John Collier video recorded in 1995. A significant proportion of our electricity is generated by thermonuclear reactions. The dangers attached to these processes and the radioactive products are well known and publicised. Much less well known are the measures taken to ensure that the highest levels of safety are realised in practice.
To the engineer interested in generating electricity, a nuclear reactor is only a source of heat, which turns water to steam, driving turbines and generators. The source of heat in nuclear fuel is not exothermic chemical reactions but exothermic nuclear reactions caused by neutron-nucleus collisions in profusion. The dangers attaching to this process and its radioactive products are well known. Less well known are the means by which safety is assured.
The principles are simple. The reactor must be controlled and kept cooled, and the products of the nuclear reactions contained. The basic means of doing this are also simple. Special materials absorb neutrons to control the reactions, supplies of gas or water take the heat away from the fuel, and the radioactive material is retained inside the fuel cladding and the main pressure circuit. The reason why complexity arises in such simple processes is because all must be done with high reliability and while the plant operates at the highest power tolerable to supply low cost electricity. So fail-to-safety is a major design principle. Multiple systems ensure reactor control and cooling, and inherent stability is built into reactor design overall.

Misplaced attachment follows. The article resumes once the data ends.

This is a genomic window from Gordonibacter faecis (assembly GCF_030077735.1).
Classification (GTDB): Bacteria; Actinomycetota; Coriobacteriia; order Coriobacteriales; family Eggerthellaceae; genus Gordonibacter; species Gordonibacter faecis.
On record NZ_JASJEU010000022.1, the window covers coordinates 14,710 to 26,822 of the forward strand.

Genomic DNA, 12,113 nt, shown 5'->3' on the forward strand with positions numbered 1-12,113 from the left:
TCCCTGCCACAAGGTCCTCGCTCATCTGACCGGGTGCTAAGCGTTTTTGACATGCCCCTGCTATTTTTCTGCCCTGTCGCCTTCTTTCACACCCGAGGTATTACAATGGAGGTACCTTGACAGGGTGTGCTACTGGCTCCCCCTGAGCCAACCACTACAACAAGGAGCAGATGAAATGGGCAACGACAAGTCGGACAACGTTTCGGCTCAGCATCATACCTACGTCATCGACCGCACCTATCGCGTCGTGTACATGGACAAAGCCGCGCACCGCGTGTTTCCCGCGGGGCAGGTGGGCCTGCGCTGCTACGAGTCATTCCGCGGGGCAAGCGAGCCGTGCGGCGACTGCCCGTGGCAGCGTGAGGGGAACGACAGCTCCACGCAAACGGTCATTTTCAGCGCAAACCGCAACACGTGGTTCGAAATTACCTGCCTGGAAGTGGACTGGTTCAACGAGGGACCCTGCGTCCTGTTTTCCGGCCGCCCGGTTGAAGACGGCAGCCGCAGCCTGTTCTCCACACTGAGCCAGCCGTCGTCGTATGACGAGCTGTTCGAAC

Computer based models which simulate reactor behaviour will illustrate how safety is realised in practice. This approach will be developed from bench top demonstrations of some of the main principles. Overall the intent is to emphasise the essential simplicity of the matter. Of course, it would have been rather better to bring a reactor into the Royal Institution to show the real thing, but it seems this is not possible!